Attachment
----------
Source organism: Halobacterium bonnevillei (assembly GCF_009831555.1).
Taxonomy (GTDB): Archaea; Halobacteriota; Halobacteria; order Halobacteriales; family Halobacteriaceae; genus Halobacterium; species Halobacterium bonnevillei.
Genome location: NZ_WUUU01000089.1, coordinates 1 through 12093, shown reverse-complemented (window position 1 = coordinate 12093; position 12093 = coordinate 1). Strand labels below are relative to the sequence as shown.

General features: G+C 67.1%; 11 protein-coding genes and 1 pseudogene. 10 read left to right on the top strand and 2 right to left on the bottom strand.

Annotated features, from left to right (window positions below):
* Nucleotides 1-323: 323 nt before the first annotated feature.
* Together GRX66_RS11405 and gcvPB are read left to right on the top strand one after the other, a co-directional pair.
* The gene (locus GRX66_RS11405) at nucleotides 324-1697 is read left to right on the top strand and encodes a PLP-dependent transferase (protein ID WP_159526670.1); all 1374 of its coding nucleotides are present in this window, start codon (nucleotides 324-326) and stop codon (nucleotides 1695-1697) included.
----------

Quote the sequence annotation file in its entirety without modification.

Source organism: Halobacterium bonnevillei (assembly GCF_009831555.1).
Taxonomy (GTDB): Archaea; Halobacteriota; Halobacteria; order Halobacteriales; family Halobacteriaceae; genus Halobacterium; species Halobacterium bonnevillei.
Genome location: NZ_WUUU01000089.1, coordinates 1 through 12093, shown reverse-complemented (window position 1 = coordinate 12093; position 12093 = coordinate 1). Strand labels below are relative to the sequence as shown.

General features: G+C 67.1%; 11 protein-coding genes and 1 pseudogene. 10 read left to right on the top strand and 2 right to left on the bottom strand.

Annotated features, from left to right (window positions below):
* Nucleotides 1-323: 323 nt before the first annotated feature.
* Together GRX66_RS11405 and gcvPB are read left to right on the top strand one after the other, a co-directional pair.
* The gene (locus GRX66_RS11405) at nucleotides 324-1697 is read left to right on the top strand and encodes a PLP-dependent transferase (protein ID WP_159526670.1); all 1374 of its coding nucleotides are present in this window, start codon (nucleotides 324-326) and stop codon (nucleotides 1695-1697) included.